With  in=-,  the  module  is  reading  from  standard  input, using the default ’|’ (pipe)
       delimiter.
       The import works for 2D maps as well (no elev column and no ’-z’ flag).

   Example 6 - point format mode
       Generate a 3D points vector map ’points3d.dat’ with attributes as ASCII file:
       593493.1|4914730.2|123.1|studna|well
       591950.2|4923000.5|222.3|kadibudka|outhouse
       589860.5|4922000.0|232.3|hruska|pear
       590400.5|4922820.8|143.2|mysi dira|mouse hole
       593549.3|4925500.7|442.6|mineralni pramen|mineral spring
       600375.7|4925235.6|342.2|kozi stezka|goat path

       Import into GRASS:
       #As the ’cat’ option is set to 0 by default, an extra column ’cat’
       #containing the IDs will be auto-generated (no need to define that):
       cat points3d.dat | v.in.ascii in=- -z z=3 cat=0 out=mypoints3D \
           columns=’x double precision, y double precision, z double precision, \
           label_cz varchar(20), label_en varchar(20)’
       v.info -c mypoints3D
       v.info mypoints3D

   Example 7 - point format mode
       Generate points file by clicking onto the map:
       #For LatLong locations:
       d.where -d -l | awk ’{printf "%f|%f|point\n", $1, $2}’ | v.in.ascii in=- out=points \
           columns=’x double precision, y double precision, label varchar(20)’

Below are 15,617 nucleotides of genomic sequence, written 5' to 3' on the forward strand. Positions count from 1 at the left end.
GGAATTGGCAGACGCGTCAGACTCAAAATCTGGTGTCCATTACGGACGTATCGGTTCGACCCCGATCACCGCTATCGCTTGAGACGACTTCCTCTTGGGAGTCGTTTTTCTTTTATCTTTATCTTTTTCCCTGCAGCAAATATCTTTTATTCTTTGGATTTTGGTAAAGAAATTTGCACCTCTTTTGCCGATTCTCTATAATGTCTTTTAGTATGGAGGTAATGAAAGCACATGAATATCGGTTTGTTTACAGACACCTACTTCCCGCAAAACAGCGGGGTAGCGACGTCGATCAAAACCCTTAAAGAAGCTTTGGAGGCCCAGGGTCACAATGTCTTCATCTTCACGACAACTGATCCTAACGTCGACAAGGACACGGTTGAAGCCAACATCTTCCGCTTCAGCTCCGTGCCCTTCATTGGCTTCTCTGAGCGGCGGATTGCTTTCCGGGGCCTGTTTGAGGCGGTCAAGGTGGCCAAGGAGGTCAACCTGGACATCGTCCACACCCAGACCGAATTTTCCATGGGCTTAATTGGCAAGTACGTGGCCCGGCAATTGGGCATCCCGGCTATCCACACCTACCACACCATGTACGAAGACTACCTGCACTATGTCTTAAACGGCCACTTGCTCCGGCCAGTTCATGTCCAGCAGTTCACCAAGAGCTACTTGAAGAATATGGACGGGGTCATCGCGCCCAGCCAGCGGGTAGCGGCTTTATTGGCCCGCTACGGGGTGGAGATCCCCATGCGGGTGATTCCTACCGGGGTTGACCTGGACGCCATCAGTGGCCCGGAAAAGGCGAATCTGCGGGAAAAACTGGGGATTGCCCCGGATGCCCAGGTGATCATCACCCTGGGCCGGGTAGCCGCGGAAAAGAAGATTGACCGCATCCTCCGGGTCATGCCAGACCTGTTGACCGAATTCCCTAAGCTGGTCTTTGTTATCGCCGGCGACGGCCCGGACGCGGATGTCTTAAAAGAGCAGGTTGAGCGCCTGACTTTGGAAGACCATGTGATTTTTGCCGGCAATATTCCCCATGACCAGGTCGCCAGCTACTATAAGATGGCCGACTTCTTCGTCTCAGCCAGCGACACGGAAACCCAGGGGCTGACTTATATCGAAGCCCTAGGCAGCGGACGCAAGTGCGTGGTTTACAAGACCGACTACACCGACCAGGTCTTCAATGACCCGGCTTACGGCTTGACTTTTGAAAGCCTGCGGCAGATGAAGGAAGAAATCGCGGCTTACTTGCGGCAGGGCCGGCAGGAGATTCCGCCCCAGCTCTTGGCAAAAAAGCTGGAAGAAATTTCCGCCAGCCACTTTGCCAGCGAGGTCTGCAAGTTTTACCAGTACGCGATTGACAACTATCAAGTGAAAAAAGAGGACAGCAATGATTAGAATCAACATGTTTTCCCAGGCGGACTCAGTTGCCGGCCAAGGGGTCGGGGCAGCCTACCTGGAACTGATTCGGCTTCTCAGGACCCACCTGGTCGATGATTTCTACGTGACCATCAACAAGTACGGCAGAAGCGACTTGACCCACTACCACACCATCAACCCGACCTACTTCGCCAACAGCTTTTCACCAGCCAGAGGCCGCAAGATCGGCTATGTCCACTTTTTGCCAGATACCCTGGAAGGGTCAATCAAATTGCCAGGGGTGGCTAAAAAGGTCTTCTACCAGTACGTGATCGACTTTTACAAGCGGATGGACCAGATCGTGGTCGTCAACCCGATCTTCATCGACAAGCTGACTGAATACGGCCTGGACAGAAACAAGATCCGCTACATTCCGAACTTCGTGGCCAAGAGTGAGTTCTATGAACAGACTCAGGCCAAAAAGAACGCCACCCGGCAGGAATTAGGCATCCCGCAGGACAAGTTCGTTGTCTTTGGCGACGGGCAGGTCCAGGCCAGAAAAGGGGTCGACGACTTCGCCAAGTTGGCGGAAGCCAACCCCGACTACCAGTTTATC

#For other projections:
       d.where | awk ’{printf "%f|%f|point\n", $1, $2}’ | v.in.ascii in=- out=points \
           columns=’x double precision, y double precision, label varchar(20)’
       The ’point’ string (or some similar entry) is required to generate a database table.  When
       simply  piping  the  coordinates (and optionally height) without additional column(s) into
       v.in.ascii, only the vector map geometry will be generated.

   Example 8 - point format mode
       Convert ground control points into vector points:
       cat $MAPSET/group/$GROUP/POINTS | v.in.ascii in=- out=$GROUP_gcp separator=space skip=3 \
           col=’x double precision, y double precision, x_target double precision, \
           y_target double precision, ok int’

REFERENCES

       SQL command notes for creating databases
       GRASS ASCII vector format specification

SEE ALSO

        db.execute,  r.in.ascii,  r.in.xyz,  v.build,  v.build.polylines,  v.centroids,  v.clean,
       v.db.connect, v.import, v.info, v.out.ascii

AUTHORS

       Michael Higgins, U.S.Army Construction Engineering Research Laboratory
       James Westervelt, U.S.Army Construction Engineering Research Laboratory
       Radim Blazek, ITC-Irst, Trento, Italy

       Last changed: $Date: 2016-01-13 10:18:55 +0100 (Wed, 13 Jan 2016) $

SOURCE CODE

       Available at: v.in.ascii source code (history)

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       © 2003-2019 GRASS Development Team, GRASS GIS 7.6.1 Reference Manual